Types Of Nursing
Nursing is one of the noblest professions in modern medicine. But it was not the same always; the profession was considered lowly in old times with the reputation of nurses being drunk and obnoxious. But with time and efforts from people like Florence Nightingale the attitude of society changed towards the profession. Prior to the foundation of modern nursing, such services were run by military and nuns. This seems a proper explanation of nurses being sometimes referred to as “Sisters”, According to the International Council of Nurses “Nursing encompasses autonomous and collaborative care of individuals of all ages, families, groups and communities, sick or well and in all settings. Nursing includes the promotion of health, prevention of illness, and the care of ill, disabled and dying people.” Globally, the profession of nursing is criticized for being unfair to the employees as they are stressed, overworked and work for long hours. While nursing has nearly 80 diverse divisions we will discuss some popular and specialist scenarios over here. Different Kinds Of Nursing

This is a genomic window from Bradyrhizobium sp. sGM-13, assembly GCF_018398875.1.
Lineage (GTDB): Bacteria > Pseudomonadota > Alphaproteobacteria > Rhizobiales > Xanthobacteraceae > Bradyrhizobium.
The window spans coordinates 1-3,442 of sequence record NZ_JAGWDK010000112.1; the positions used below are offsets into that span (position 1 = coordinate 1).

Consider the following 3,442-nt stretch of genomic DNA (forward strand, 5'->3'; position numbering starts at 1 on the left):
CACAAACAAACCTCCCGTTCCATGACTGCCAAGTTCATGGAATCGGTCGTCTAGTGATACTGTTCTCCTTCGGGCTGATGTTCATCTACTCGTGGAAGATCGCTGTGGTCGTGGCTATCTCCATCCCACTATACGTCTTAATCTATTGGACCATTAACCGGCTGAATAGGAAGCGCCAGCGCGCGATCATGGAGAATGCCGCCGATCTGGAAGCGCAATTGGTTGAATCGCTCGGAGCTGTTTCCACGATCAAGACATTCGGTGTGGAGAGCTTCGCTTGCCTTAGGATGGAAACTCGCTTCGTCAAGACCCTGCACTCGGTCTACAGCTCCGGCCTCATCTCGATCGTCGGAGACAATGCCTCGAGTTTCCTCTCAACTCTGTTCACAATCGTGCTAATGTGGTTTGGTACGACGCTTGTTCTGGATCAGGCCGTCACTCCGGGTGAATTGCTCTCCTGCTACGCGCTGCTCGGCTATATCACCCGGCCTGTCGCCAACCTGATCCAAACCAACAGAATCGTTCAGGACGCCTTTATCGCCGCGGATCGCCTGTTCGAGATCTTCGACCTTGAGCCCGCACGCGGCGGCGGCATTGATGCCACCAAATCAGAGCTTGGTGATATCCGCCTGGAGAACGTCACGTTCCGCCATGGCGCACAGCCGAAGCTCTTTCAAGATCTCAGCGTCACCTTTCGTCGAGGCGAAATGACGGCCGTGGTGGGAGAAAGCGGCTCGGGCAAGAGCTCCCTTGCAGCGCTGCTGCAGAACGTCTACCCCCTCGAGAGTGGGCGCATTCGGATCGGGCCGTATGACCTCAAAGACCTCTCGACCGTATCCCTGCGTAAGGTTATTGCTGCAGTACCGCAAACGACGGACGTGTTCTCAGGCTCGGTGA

- Out Patient Specialists: These nurses care for patients whose stay in the hospital for less than 24 hours, i.e. they work in the Out-patient departments and some Emergency rooms.
- Anesthesia Specialist: Like the name suggests they provide assistance in providing anesthesia to patients before, during, and after surgery or childbirth.
- Cardiac Care Specialist: These nurses collaborate with other medical staff in assessing, intervening, and implementing nursing care for the cardiac patient.
- Critical Care Specialist: These nurses provide care for patients and families who are experiencing actual or potential life-threatening illness. This includes intensive care and neurological care.
- Emergency Nurses: Emergency nurses assess patients, provide interventions and evaluate care in cases where immediate actions are required without time delay. This is one of the most stressful work conditions in this line of work.